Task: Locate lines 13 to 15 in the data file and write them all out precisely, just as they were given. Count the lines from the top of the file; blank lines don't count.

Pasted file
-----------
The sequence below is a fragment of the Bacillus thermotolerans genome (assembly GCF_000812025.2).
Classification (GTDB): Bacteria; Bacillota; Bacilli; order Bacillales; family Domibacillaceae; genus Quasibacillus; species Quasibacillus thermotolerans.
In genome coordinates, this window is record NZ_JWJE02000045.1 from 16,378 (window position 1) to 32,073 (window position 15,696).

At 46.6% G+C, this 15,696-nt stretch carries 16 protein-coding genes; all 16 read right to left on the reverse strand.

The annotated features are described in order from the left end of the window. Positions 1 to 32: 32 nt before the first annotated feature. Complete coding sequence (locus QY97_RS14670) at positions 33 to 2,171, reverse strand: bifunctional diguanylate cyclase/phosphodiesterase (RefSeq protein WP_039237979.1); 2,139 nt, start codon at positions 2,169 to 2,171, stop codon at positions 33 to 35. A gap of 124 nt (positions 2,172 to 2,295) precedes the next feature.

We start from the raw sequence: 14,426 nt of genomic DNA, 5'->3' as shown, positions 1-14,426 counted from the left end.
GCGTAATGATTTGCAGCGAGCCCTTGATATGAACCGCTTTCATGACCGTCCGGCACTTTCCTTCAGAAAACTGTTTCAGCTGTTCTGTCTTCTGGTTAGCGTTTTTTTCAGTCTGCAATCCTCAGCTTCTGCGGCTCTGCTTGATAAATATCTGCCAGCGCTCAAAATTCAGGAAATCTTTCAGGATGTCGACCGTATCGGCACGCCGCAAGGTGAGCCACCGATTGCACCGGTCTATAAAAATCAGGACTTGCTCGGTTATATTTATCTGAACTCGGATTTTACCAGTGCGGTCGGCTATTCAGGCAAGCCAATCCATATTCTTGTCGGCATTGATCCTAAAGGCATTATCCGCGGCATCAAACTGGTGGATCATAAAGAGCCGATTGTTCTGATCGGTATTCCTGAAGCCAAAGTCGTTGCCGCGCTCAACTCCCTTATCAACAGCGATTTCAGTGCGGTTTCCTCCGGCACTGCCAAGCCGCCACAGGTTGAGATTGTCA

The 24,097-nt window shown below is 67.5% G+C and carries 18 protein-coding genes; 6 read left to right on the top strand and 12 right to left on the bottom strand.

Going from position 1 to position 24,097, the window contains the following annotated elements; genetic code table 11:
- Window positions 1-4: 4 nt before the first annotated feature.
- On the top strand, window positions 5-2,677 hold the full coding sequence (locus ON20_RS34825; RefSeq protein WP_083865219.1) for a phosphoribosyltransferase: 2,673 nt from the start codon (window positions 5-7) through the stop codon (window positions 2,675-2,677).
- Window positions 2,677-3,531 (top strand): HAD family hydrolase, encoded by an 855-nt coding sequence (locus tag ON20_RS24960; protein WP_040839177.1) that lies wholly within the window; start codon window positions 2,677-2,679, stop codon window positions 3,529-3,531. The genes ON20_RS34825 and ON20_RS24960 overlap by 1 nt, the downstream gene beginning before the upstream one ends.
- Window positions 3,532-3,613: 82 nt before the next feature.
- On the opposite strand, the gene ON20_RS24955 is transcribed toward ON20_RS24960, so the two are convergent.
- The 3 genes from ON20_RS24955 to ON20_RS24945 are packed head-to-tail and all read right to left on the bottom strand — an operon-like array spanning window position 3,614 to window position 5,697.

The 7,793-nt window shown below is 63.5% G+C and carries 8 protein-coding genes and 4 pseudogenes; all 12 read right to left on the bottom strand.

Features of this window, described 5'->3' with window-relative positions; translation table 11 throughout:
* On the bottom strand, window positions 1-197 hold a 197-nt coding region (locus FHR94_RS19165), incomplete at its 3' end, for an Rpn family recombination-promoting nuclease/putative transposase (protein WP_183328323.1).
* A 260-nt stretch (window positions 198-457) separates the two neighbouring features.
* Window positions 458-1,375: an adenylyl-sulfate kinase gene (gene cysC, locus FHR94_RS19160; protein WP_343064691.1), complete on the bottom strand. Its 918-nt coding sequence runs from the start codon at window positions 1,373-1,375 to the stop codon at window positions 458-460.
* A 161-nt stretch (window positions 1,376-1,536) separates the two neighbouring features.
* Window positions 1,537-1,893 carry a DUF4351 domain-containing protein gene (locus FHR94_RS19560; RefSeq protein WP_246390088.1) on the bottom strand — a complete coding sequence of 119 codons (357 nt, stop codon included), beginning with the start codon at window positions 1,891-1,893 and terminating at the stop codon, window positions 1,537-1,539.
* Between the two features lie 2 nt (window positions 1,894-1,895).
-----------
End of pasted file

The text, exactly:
- Window positions 3,532-3,613: 82 nt before the next feature.
- On the opposite strand, the gene ON20_RS24955 is transcribed toward ON20_RS24960, so the two are convergent.
- The 3 genes from ON20_RS24955 to ON20_RS24945 are packed head-to-tail and all read right to left on the bottom strand — an operon-like array spanning window position 3,614 to window position 5,697.